Western Australia was not established as a British Colony until 1829, although a military garrison had been established at King George Sound (Albany) as early as 1826.
The new Colony inherited the United Kingdom statutes in force in 1829 and the common law. However, with the first Governor of Western Australia, Governor James Stirling, being given wide powers by the British Government, the system of government was not democratic in the sense that we understand it today. The Colony had to wait until 1870 before there was any form of representative government in Western Australia. From that time, 12 elected Councillors together with six nominated by the Governor, made up the Legislative Council which enacted laws for the Colony. It was not until 1890 that ‘responsible’ government (with a fully elected Legislative Assembly) was achieved.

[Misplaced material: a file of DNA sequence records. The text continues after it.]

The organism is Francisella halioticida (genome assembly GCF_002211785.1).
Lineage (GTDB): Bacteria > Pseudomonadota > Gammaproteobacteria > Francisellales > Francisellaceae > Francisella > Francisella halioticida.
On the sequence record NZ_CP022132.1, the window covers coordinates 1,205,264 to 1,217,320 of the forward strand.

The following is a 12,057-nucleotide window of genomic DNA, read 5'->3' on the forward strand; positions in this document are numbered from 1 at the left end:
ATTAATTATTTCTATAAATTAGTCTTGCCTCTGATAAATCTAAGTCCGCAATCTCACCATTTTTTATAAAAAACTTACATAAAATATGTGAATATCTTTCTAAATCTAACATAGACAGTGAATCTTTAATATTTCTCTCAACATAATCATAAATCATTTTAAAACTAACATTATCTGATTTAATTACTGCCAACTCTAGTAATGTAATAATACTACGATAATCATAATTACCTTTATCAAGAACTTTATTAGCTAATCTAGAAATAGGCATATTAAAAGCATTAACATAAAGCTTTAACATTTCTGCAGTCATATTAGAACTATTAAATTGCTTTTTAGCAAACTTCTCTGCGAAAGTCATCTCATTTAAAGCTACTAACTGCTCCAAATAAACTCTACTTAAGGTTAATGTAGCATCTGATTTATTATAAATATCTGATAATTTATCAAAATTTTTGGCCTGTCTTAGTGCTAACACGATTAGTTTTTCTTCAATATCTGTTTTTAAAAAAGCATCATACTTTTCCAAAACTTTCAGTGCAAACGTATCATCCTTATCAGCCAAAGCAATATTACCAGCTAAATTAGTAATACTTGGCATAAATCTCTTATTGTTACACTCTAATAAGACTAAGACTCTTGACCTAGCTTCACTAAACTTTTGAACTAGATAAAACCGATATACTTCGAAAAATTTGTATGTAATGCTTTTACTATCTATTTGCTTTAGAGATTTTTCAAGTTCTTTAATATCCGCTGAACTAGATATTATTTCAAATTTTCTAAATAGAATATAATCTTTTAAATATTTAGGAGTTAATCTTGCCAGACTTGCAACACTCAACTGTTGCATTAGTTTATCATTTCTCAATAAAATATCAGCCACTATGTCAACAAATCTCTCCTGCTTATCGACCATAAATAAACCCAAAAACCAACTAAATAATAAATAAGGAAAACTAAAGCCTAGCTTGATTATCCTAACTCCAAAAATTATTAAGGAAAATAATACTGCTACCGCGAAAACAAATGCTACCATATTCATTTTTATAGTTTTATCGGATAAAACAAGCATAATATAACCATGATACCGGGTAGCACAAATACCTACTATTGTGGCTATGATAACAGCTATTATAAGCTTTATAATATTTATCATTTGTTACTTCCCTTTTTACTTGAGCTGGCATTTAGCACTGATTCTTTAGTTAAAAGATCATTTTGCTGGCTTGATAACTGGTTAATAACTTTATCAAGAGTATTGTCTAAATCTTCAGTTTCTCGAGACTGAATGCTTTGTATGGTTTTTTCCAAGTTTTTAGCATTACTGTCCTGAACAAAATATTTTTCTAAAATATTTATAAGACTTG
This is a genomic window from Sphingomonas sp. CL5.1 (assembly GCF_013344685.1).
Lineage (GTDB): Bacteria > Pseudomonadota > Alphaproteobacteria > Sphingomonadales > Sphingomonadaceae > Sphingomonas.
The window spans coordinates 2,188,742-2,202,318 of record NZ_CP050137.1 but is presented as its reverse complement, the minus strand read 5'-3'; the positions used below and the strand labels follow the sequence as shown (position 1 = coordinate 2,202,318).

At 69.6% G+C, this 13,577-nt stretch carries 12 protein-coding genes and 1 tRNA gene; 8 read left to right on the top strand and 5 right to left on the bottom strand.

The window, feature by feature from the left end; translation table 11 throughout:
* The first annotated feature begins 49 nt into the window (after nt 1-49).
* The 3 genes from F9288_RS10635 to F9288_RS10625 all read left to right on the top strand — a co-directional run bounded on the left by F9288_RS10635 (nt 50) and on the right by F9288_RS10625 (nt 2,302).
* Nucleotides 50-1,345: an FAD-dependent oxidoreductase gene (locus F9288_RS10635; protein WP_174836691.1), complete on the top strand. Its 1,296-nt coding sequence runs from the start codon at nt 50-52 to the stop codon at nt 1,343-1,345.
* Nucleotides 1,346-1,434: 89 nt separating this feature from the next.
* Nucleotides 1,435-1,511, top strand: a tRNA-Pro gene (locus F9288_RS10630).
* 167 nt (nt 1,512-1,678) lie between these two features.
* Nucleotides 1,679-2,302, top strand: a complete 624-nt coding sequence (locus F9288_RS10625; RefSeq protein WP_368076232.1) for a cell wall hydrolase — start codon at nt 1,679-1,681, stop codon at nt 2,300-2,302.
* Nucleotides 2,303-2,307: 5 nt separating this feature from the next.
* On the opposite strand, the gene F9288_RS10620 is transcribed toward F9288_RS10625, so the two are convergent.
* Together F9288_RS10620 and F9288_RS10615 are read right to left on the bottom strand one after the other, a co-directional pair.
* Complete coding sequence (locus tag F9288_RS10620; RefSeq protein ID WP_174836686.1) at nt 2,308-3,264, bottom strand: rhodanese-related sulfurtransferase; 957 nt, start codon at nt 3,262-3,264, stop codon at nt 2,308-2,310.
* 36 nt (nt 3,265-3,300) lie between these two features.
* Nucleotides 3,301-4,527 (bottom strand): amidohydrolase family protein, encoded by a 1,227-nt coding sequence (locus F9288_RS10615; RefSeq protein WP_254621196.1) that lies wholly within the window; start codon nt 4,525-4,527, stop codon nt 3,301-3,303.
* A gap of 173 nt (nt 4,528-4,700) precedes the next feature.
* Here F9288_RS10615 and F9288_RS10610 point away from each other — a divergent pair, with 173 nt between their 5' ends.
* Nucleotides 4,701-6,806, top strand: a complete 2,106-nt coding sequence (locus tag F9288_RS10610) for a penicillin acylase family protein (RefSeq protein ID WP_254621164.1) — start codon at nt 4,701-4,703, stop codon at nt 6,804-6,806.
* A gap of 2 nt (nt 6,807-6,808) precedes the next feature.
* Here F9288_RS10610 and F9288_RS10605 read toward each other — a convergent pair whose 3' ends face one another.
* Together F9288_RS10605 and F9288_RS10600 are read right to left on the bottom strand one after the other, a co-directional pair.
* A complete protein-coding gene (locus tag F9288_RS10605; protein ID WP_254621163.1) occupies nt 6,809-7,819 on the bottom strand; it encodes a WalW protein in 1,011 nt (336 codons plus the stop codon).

During this evolutionary period in Western Australia, the British system of government, the Westminster system, was also developing. The franchise (the right to vote) was being expanded as the notion of government representing all the people, not just certain classes of people, was gaining acceptance.
When Western Australia was granted self government in 1890, the system established was based on the Westminster tradition. However, unlike the Westminster system where the members of the Upper House (the House of Lords) were not elected but were appointed by hereditary right, the Upper House in Western Australia was, from 1893, elected.